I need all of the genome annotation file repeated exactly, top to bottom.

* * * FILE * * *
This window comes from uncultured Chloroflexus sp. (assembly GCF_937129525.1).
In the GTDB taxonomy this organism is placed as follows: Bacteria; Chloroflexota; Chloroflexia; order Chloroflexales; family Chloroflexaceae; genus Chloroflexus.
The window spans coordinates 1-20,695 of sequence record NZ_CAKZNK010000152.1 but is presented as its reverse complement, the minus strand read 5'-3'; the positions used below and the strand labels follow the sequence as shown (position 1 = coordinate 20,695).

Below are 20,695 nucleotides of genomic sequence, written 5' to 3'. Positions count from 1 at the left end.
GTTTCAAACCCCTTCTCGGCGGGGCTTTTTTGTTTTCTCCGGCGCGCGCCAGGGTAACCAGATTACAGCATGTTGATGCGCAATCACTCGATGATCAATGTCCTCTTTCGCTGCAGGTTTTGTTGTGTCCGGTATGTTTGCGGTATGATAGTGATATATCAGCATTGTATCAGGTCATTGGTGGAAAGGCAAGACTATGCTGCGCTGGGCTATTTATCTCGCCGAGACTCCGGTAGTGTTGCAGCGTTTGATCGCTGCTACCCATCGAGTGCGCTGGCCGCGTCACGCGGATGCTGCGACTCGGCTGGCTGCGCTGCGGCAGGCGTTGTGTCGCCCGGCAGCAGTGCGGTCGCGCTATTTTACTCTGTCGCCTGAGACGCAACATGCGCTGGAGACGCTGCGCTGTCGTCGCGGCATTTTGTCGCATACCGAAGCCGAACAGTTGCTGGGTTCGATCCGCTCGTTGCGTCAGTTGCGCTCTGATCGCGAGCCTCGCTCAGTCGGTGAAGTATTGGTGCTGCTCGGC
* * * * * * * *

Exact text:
This window comes from uncultured Chloroflexus sp. (assembly GCF_937129525.1).
In the GTDB taxonomy this organism is placed as follows: Bacteria; Chloroflexota; Chloroflexia; order Chloroflexales; family Chloroflexaceae; genus Chloroflexus.
The window spans coordinates 1-20,695 of sequence record NZ_CAKZNK010000152.1 but is presented as its reverse complement, the minus strand read 5'-3'; the positions used below and the strand labels follow the sequence as shown (position 1 = coordinate 20,695).

Below are 20,695 nucleotides of genomic sequence, written 5' to 3'. Positions count from 1 at the left end.
GTTTCAAACCCCTTCTCGGCGGGGCTTTTTTGTTTTCTCCGGCGCGCGCCAGGGTAACCAGATTACAGCATGTTGATGCGCAATCACTCGATGATCAATGTCCTCTTTCGCTGCAGGTTTTGTTGTGTCCGGTATGTTTGCGGTATGATAGTGATATATCAGCATTGTATCAGGTCATTGGTGGAAAGGCAAGACTATGCTGCGCTGGGCTATTTATCTCGCCGAGACTCCGGTAGTGTTGCAGCGTTTGATCGCTGCTACCCATCGAGTGCGCTGGCCGCGTCACGCGGATGCTGCGACTCGGCTGGCTGCGCTGCGGCAGGCGTTGTGTCGCCCGGCAGCAGTGCGGTCGCGCTATTTTACTCTGTCGCCTGAGACGCAACATGCGCTGGAGACGCTGCGCTGTCGTCGCGGCATTTTGTCGCATACCGAAGCCGAACAGTTGCTGGGTTCGATCCGCTCGTTGCGTCAGTTGCGCTCTGATCGCGAGCCTCGCTCAGTCGGTGAAGTATTGGTGCTGCTCGGC